Robert S. Katz is a Research Analyst with the Washington, D.C.-based World Resources Institute and editor of NextBillion.net -- Development Through Enterprise. His current research documents unmet human needs in low-income communities and identifies the corresponding market power of the poor.
Doing good while doing well the triple bottom line bottom of the pyramid business. These are, by now, common catchphrases, all of which communicate the idea that profit and sustainability can co-exist. (There are many more perhaps too many.) From the environmental perspective, businesses and multilateral organizations are increasingly catching on. What about the development perspective the idea that businesses can serve poor communities basic needs while turning a profit?
This is the central tenet of the base/bottom of the pyramid (BOP) hypothesis, advanced first by professors Stuart Hart and C.K. Prahalad in 2002. Since their first article and subsequent books, companies have begun to make strategy and business model adjustments to account for the 4 billion customers theyve been missing. Mexicos Cemex and the Philippines Smart are two oft-cited examples BOP-focused business models in action.
While business clearly gets the message, multilateral institutions have been slower on the uptake at least, until last week. In a first-of-its-kind move, the Inter-American Development Bank pledged to incorporate private sector-led strategies into its lending. The announcement was made at a conference here in Washington, D.C., called Building Opportunity for the Majority, which also served as new IDB President Luis Alberto Morenos personal launching pad for reform at the Bank.
The IDB invests hundreds of billions of dollars every year in Latin America. If they do what Moreno says they will do, the results will be worldchanging financial and training support for small enterprises; public-private partnerships for housing, water, and energy provision; legal and political reform that will unlock $1.2 billion in dead capital (disclaimer: my employer, WRI, worked closely with the IDB to help them develop this initiative).
Altering the course of a huge development bank is like turning the rudder of a supertanker you wont see the course change right away, but when you do, it will make some big waves. Thats how I feel about this initiative, and with Moreno at the helm, the impact could very well alter the course of Latin American development for years to come.
Can someone comment on the Hewlett Packard business model?
I have heard that they have been using the 'tripple bottom line' (although in different words) for a very long time. This kind of business model, called a 'Type Z' business model, focuses on product innovation (the economics), development of people (the equity), and development of community (the environment) around the business organization.
Does anyone have any resources on public-private-social partnerships on energy programs in Latin America? I know of a couple in Argentina and one in Brasil, but would love to expand my perspective.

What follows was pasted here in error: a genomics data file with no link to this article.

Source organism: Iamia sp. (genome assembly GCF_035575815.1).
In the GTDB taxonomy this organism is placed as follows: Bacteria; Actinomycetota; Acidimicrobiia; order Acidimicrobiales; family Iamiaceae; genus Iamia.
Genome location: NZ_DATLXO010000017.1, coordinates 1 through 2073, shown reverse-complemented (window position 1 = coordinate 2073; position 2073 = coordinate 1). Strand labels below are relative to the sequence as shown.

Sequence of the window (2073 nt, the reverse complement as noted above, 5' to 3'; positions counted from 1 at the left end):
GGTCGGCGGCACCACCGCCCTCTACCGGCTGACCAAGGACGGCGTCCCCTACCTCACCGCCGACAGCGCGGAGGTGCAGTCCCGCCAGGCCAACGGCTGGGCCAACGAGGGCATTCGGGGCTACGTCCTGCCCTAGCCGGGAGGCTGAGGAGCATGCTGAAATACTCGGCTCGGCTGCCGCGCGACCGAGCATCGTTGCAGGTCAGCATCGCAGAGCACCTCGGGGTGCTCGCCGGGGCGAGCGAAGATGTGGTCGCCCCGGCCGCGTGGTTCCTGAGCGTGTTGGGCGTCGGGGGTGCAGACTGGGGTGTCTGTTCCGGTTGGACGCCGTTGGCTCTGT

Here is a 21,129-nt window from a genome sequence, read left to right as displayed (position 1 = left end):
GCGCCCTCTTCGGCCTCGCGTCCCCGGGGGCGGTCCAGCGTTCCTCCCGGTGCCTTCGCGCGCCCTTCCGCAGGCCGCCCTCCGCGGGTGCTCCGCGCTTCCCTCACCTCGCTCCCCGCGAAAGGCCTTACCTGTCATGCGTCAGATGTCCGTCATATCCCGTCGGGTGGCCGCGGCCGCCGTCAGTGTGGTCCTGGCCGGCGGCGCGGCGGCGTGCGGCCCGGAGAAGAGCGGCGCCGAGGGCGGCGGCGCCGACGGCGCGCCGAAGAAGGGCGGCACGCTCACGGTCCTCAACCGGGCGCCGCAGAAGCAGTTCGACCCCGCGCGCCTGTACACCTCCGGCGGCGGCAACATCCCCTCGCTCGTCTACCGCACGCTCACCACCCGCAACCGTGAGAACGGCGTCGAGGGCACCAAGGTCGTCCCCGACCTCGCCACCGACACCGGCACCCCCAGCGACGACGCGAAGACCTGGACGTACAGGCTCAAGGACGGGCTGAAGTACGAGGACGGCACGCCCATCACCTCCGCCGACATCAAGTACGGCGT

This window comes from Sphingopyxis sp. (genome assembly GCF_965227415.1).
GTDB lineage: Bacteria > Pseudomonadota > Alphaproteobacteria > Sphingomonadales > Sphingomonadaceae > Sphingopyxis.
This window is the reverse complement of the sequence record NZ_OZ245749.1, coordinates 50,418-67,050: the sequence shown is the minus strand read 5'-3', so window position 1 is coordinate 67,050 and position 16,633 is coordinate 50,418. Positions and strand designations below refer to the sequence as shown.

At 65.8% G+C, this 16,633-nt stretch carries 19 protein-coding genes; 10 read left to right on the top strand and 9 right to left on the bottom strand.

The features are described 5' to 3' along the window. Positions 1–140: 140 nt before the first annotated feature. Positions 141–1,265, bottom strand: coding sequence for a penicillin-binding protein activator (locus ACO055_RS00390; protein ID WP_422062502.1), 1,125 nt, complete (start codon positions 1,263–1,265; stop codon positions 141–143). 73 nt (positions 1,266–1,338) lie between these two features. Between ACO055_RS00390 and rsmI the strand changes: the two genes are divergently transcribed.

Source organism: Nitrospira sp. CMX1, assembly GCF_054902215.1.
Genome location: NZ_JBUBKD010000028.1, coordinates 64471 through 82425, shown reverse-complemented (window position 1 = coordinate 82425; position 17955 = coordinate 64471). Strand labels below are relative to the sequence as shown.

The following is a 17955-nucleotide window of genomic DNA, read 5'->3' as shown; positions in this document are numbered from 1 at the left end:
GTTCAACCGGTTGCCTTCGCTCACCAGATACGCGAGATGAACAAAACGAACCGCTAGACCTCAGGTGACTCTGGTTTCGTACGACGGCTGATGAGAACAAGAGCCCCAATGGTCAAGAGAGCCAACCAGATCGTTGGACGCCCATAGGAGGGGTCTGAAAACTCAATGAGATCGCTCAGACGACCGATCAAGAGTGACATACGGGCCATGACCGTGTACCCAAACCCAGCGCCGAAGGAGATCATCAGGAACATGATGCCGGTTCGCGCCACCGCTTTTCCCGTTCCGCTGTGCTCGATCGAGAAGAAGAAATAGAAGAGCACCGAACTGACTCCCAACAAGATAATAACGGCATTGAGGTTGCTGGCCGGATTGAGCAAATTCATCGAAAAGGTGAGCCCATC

Also, where can I find theoretical agruements for public-private-social partnerships, especially in Latin America? Or at least, public-private partnerships?
Responding to Ryan:
You may find papers in diverse areas of Brazilian and Latin American Economics in www.ipea.gov.br/ You may also check Instituto Torquato di Tella (?) in Argentina and CEPAL based in Chile. They do approximately the same thing.
Truly there has been long I do not enter that site which belongs to a applied economics institute IPEA of Brazilian Planning Ministry.
In general papers are written in Portuguese, which I am sure, you will master after a few try outs.
So after the neoliberal policy of structural adjustment didn't work (it took ages for the people at these institutions to recognize this), now development banks are turning to this discourse. Nothing new really.
Thank god it's a discourse from the past, because both governments and people alike in Latin-America are rejecting the capitalism-benefits-the-poor agenda.
It's nice to see that no Latin-American government takes the IDB seriously (both Morales and Chavez have already exposed it as a new strategy of capital to get a foothold on the continent).
It's normal, because people there have experienced what it really means when capitalists start acting against their fundamental nature.
Whenever there's a private component that interferes with public goods and with social justice, disaster is guaranteed. (There are countless examples - from water to housing, health and education. The case of Manila's publiprivatized water utility, which resulted in more poverty for poor, and more profit for the publiprivatizing ideologues who say their capitalist venture speaks for the poor).
extremely poor choice of image.
the lives (and fate) of 4 billion poor people rests in the hand of the IDB - like the hand of god...
Thanks GFranco. I live pretty close to Torcuarto di Tella (incredibly close compared to the rest of you) so I'll swing over there to see what they've got.
I was mostly wondering if there are any seminal works that I should be aware of, as the works of Hart and Prahalad are to BOP.
maybe the gates foundation will help multilateral institutions along? http://www.rushkoff.com/box.html